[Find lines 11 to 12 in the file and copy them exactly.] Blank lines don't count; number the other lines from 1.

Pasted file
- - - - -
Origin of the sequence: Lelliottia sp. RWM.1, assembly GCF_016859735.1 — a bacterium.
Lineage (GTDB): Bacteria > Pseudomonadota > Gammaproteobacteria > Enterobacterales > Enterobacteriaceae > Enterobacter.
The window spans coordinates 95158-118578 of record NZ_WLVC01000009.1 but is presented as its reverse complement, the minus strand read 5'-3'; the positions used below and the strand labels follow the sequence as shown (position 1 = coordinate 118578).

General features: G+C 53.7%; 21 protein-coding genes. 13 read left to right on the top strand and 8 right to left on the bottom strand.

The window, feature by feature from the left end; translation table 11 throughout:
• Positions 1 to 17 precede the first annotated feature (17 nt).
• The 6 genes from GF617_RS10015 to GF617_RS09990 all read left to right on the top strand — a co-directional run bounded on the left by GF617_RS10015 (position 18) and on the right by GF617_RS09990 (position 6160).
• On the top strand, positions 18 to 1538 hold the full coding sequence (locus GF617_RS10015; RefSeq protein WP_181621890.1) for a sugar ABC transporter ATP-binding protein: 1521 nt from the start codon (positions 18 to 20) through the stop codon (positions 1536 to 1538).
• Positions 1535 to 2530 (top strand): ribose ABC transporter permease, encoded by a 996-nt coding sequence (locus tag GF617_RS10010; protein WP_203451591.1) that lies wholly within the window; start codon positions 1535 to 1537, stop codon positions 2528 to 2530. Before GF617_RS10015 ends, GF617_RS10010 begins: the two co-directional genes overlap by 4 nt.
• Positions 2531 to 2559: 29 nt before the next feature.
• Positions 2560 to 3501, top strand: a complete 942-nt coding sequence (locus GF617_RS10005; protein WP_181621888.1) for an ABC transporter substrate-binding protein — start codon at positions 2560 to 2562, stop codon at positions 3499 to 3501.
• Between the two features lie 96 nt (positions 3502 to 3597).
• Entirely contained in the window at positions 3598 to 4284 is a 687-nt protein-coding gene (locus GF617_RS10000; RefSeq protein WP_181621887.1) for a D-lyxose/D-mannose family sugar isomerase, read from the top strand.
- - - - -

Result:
• Positions 2560 to 3501, top strand: a complete 942-nt coding sequence (locus GF617_RS10005; protein WP_181621888.1) for an ABC transporter substrate-binding protein — start codon at positions 2560 to 2562, stop codon at positions 3499 to 3501.
• Between the two features lie 96 nt (positions 3502 to 3597).